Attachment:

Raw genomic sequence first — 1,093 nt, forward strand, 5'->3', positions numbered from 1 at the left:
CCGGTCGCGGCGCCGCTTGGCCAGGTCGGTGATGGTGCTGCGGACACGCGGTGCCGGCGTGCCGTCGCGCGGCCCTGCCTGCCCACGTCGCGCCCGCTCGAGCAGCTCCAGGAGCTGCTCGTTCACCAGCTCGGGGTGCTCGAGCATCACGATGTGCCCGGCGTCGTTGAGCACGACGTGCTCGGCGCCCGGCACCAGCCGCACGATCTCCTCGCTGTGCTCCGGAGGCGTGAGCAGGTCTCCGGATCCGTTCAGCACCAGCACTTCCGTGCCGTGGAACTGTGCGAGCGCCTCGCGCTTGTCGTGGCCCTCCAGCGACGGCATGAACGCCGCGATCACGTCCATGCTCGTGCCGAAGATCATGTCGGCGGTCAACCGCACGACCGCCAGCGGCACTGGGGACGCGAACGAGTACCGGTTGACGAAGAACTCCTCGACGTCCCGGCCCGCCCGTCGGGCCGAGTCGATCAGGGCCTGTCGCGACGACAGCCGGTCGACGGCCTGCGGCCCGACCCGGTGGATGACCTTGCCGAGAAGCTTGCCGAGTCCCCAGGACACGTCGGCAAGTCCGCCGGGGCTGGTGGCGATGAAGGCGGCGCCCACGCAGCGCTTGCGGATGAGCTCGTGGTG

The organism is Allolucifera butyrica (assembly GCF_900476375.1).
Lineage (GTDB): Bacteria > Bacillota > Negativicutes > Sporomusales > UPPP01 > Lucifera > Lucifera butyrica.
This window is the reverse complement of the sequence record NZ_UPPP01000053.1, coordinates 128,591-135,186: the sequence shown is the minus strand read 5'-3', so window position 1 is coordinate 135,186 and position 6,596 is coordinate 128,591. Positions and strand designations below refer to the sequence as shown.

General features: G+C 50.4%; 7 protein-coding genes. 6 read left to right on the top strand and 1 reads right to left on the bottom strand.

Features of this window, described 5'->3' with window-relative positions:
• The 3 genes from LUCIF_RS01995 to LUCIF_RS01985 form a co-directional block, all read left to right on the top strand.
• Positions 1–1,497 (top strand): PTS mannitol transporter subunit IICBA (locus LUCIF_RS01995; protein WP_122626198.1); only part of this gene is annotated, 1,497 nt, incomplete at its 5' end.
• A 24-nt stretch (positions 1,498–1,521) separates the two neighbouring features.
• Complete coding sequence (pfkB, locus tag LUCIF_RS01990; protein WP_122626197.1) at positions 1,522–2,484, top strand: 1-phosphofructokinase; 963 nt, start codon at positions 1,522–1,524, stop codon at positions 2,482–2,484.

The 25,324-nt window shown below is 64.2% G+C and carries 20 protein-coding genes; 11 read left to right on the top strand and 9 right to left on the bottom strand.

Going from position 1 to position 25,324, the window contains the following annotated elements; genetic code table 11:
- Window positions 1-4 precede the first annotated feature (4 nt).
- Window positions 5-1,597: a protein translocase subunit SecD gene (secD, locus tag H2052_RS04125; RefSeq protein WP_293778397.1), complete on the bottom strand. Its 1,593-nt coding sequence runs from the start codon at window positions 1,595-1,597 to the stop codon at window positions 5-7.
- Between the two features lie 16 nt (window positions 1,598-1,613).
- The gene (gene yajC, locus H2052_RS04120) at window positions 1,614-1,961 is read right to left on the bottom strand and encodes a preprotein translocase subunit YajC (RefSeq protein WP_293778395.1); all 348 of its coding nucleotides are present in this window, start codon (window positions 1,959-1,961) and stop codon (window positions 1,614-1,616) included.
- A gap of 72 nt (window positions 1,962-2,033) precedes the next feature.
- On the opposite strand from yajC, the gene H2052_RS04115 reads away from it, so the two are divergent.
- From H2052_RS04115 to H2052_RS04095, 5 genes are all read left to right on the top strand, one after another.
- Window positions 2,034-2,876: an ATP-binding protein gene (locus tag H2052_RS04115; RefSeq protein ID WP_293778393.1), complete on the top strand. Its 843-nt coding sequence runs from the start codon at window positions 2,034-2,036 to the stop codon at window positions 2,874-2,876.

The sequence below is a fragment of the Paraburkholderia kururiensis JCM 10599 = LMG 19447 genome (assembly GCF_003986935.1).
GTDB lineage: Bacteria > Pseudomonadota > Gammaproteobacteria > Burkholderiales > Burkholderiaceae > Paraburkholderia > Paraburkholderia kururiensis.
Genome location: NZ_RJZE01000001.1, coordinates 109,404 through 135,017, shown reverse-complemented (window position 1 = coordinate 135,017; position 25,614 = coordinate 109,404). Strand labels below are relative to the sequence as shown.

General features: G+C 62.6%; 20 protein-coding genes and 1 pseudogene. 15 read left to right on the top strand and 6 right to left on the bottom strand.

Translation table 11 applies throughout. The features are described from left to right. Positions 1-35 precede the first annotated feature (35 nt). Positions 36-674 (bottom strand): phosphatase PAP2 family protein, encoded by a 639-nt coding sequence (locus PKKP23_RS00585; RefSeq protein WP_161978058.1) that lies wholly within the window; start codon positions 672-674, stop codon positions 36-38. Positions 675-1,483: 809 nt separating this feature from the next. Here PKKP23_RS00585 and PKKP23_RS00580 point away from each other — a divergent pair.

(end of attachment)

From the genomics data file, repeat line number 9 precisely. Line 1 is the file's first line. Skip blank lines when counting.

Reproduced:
• Positions 1–1,497 (top strand): PTS mannitol transporter subunit IICBA (locus LUCIF_RS01995; protein WP_122626198.1); only part of this gene is annotated, 1,497 nt, incomplete at its 5' end.